Walt Whitman (1819 – 1892) was an American poet, essayist, and journalist. Whitman is among the most influential poets in the American canon, often called the father of free verse. Much of his work was considered controversial in its time, and he received little public acclaim for his poems during his lifetime. Whitman worked as a journalist, a teacher, a government clerk, and — in addition to publishing his poetry — was a volunteer nurse during the American Civil War.
Quotes by Walt Whitman…
Dear camerado! I confess I have urged
you onward with me, and still urge you,
without the least idea what is our destination,
Or whether we shall be victorious, or
utterly quell’d and defeated.
There is apart from mere intellect, in the make-up of every superior human identity, a wondrous something that realizes without argument, frequently without what is called education (though I think it the goal and apex of all education deserving the name), an intuition of the absolute balance, in time and space, of the whole of this multifariousness, this revel of fools, and incredible make-believe and general unsettledness, we call the world.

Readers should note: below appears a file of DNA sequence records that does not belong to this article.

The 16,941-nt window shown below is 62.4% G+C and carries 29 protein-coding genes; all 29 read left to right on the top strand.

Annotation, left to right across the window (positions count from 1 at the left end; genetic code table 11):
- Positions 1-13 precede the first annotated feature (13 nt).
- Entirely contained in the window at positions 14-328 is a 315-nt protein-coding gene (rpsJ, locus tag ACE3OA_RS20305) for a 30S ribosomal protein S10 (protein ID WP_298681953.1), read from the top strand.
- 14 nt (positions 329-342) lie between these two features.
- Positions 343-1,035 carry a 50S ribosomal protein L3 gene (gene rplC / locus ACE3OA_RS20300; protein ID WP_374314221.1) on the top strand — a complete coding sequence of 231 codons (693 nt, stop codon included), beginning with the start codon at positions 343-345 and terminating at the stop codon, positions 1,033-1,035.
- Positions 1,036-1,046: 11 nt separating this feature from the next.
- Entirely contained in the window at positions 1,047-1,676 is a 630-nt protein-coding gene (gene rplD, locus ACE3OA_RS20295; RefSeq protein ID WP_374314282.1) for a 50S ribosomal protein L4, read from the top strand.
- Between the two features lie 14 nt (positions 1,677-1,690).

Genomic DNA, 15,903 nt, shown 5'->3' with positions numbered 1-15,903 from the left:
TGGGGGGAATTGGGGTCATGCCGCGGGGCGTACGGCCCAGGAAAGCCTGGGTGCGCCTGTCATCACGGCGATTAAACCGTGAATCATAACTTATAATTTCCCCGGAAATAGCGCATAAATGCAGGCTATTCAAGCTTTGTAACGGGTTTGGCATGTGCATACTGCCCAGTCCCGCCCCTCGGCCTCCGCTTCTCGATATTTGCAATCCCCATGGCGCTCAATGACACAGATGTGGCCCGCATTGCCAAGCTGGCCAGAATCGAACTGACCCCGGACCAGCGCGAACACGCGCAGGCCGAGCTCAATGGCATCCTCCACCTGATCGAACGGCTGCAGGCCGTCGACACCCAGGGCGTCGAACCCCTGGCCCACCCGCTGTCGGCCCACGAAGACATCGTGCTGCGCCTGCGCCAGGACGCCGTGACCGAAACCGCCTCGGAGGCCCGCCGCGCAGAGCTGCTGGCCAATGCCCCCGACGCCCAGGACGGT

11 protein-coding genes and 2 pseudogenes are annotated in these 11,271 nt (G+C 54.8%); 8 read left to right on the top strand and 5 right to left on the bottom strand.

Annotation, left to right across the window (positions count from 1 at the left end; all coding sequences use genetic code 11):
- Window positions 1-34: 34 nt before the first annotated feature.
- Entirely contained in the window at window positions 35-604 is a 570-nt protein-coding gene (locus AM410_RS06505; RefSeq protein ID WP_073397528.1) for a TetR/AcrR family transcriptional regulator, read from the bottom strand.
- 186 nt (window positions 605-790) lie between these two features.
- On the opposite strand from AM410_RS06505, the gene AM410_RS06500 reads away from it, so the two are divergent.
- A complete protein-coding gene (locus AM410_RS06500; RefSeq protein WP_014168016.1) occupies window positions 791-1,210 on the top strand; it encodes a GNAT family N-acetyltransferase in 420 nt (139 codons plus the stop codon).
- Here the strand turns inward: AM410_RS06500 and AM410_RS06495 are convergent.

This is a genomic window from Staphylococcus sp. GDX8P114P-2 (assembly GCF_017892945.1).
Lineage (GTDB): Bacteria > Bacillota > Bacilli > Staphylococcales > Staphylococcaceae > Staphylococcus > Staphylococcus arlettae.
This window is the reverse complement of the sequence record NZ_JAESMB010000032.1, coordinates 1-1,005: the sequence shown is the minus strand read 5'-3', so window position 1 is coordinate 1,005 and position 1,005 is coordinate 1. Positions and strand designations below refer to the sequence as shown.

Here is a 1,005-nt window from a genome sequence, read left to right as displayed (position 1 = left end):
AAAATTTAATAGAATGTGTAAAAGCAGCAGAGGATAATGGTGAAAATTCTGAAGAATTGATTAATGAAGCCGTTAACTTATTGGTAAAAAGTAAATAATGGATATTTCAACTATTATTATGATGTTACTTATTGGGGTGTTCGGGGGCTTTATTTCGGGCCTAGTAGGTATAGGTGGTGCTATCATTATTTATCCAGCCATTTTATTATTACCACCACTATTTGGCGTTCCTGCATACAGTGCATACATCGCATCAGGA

A soul-sight of that divine clue and unseen thread which holds the whole congeries of things, all history and time, and all events, however trivial, however momentous, like a leashed dog in the hand of the hunter. Of such soul-sight and root-centre for the mind mere optimism explains only the surface.
The central urge in every atom, to return to its divine source and origin.
Dismiss whatever insults your own soul, and your very flesh shall be a great poem, and have the richest fluency, not only in its words, but in the silent lines of its lips and face, and between the lashes of your eyes, and in every motion and joint of your body.